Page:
Estate chamberlain James Chapman surveyed the entirety of Lewis in 1807-9 and the map of the island was subsequently published in 1821. Chapman’s survey was principally utilitarian and sought to record land use, boundaries and capture potential future “improvements”. Chapman was not interested in the particularities of place, but rather in the ways land could be maximised for profit. Chapman was a land surveyor and held a considerable extent of land on the estate in his capacity as a sheep farmer. The map was part of a bounded volume, which unfortunately has been lost and would have included detailed information about each farm. While not apparent on the copy reproduced here, Chapman had used colour coding to differentiate between arable, pasture, moor, woods and farm boundaries. Alongside these particulars, Chapman included comments on the quality and type of land, for example, ‘Moorish Pasture extending from the boundary of the Parish of Ness to the road from Stornoway to Barras [sic] Manse Containing Acres 16497.2.76’. (Fig 2.)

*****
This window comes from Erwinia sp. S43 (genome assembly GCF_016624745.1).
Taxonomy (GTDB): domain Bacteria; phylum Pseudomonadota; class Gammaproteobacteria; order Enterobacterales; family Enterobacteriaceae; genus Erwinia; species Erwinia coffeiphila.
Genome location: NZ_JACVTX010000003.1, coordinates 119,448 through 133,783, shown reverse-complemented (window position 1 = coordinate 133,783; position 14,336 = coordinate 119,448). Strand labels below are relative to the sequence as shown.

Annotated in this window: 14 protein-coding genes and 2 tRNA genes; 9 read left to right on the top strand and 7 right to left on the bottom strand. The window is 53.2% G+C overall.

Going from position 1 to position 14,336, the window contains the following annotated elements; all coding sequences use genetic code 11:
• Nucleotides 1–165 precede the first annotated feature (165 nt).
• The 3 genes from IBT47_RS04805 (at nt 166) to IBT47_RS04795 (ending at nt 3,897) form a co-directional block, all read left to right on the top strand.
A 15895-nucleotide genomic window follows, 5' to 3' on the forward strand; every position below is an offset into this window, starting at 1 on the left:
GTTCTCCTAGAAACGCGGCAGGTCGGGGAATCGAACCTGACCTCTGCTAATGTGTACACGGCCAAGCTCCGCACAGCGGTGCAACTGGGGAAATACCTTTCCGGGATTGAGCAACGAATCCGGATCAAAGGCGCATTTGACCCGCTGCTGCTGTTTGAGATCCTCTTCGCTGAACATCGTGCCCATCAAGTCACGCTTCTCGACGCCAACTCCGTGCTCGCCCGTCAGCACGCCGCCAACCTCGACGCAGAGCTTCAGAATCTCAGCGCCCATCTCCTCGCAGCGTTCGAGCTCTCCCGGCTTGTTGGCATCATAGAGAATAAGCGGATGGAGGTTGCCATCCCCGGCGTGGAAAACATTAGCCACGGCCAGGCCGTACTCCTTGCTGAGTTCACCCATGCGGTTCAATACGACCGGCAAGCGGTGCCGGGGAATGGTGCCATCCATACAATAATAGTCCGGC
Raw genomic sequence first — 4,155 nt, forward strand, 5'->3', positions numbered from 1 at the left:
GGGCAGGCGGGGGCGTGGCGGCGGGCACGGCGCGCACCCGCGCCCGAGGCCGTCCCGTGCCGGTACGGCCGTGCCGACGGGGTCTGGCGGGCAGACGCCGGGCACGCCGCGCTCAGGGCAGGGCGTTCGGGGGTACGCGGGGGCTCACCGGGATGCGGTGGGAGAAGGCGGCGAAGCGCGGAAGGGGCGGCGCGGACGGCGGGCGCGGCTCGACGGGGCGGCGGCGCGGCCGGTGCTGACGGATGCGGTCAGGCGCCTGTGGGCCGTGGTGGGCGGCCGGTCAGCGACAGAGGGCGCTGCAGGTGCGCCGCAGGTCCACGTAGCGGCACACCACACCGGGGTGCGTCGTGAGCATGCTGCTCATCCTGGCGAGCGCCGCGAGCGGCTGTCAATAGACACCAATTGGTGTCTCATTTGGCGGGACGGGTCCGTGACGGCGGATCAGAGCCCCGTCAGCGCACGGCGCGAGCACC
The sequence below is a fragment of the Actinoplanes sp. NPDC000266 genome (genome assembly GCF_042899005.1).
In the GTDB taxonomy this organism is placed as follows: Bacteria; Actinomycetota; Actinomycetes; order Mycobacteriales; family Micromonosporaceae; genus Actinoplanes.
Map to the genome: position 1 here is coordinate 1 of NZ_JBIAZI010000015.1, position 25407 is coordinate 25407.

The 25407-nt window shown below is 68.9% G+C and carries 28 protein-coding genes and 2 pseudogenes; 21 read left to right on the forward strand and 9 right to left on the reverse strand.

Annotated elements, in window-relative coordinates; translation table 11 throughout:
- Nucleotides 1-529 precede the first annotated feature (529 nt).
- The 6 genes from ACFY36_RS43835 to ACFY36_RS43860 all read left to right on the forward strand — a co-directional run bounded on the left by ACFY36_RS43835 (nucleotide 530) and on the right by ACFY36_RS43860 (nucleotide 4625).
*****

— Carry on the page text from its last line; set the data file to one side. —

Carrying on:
Figure 2 Plan of the island of Lewis reduced from Mr Chapman's survey (1821) (Reproduced with the permission of the National Library of Scotland)


While some Gaelic place names and objects deemed of interest were recorded such as the ‘old chapel’ on Galson’s shore, the map’s primary function was to be practical and “usable”. Chapman’s Book of Plans captured the drive for production-driven agriculture in Lewis and the proprietor Mackenzie of Seaforth’s desire to so-call ‘improve’ his property. At the same period, Chapman oversaw the creation of some of the earliest crofting townships on the island and these changes may have motivated the creation of the survey. The result is a map empty of people, reflecting the mindset of eighteenth and nineteenth-century land management. Chapman’s drive to measure every inch of the island excluded other ways of knowing, an approach not so different from more modern maps, such as the Ordnance Survey.



THE ORDNANCE SURVEY (1847-)